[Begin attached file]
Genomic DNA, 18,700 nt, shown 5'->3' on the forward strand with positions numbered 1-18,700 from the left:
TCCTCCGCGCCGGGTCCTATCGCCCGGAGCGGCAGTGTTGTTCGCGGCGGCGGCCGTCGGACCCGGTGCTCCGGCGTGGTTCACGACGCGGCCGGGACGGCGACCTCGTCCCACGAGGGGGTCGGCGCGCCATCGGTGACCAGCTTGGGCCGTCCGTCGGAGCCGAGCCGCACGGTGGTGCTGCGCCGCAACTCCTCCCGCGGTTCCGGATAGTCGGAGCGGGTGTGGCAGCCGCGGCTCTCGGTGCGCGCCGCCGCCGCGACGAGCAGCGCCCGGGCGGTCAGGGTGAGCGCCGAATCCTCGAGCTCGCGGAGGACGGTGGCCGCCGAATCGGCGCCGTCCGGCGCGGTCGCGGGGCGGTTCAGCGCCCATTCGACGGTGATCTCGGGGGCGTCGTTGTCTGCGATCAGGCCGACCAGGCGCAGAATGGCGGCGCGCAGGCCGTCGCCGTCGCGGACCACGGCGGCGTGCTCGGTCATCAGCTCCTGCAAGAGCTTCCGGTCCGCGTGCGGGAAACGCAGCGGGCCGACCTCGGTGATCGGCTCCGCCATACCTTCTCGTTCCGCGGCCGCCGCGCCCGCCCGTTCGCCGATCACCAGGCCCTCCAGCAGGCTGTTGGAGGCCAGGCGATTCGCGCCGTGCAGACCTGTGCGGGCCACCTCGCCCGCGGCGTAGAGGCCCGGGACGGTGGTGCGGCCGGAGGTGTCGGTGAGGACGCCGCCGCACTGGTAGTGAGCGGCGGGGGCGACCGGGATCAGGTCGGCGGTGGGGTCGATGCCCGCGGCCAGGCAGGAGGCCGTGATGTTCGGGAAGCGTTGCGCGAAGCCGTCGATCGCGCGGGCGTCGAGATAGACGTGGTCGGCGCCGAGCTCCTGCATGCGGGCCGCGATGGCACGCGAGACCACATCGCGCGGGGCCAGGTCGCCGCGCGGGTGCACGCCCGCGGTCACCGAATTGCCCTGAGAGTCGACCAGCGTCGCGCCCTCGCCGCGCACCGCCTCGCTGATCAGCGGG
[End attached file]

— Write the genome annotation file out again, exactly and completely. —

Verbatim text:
Genomic DNA, 18,700 nt, shown 5'->3' on the forward strand with positions numbered 1-18,700 from the left:
TCCTCCGCGCCGGGTCCTATCGCCCGGAGCGGCAGTGTTGTTCGCGGCGGCGGCCGTCGGACCCGGTGCTCCGGCGTGGTTCACGACGCGGCCGGGACGGCGACCTCGTCCCACGAGGGGGTCGGCGCGCCATCGGTGACCAGCTTGGGCCGTCCGTCGGAGCCGAGCCGCACGGTGGTGCTGCGCCGCAACTCCTCCCGCGGTTCCGGATAGTCGGAGCGGGTGTGGCAGCCGCGGCTCTCGGTGCGCGCCGCCGCCGCGACGAGCAGCGCCCGGGCGGTCAGGGTGAGCGCCGAATCCTCGAGCTCGCGGAGGACGGTGGCCGCCGAATCGGCGCCGTCCGGCGCGGTCGCGGGGCGGTTCAGCGCCCATTCGACGGTGATCTCGGGGGCGTCGTTGTCTGCGATCAGGCCGACCAGGCGCAGAATGGCGGCGCGCAGGCCGTCGCCGTCGCGGACCACGGCGGCGTGCTCGGTCATCAGCTCCTGCAAGAGCTTCCGGTCCGCGTGCGGGAAACGCAGCGGGCCGACCTCGGTGATCGGCTCCGCCATACCTTCTCGTTCCGCGGCCGCCGCGCCCGCCCGTTCGCCGATCACCAGGCCCTCCAGCAGGCTGTTGGAGGCCAGGCGATTCGCGCCGTGCAGACCTGTGCGGGCCACCTCGCCCGCGGCGTAGAGGCCCGGGACGGTGGTGCGGCCGGAGGTGTCGGTGAGGACGCCGCCGCACTGGTAGTGAGCGGCGGGGGCGACCGGGATCAGGTCGGCGGTGGGGTCGATGCCCGCGGCCAGGCAGGAGGCCGTGATGTTCGGGAAGCGTTGCGCGAAGCCGTCGATCGCGCGGGCGTCGAGATAGACGTGGTCGGCGCCGAGCTCCTGCATGCGGGCCGCGATGGCACGCGAGACCACATCGCGCGGGGCCAGGTCGCCGCGCGGGTGCACGCCCGCGGTCACCGAATTGCCCTGAGAGTCGACCAGCGTCGCGCCCTCGCCGCGCACCGCCTCGCTGATCAGCGGG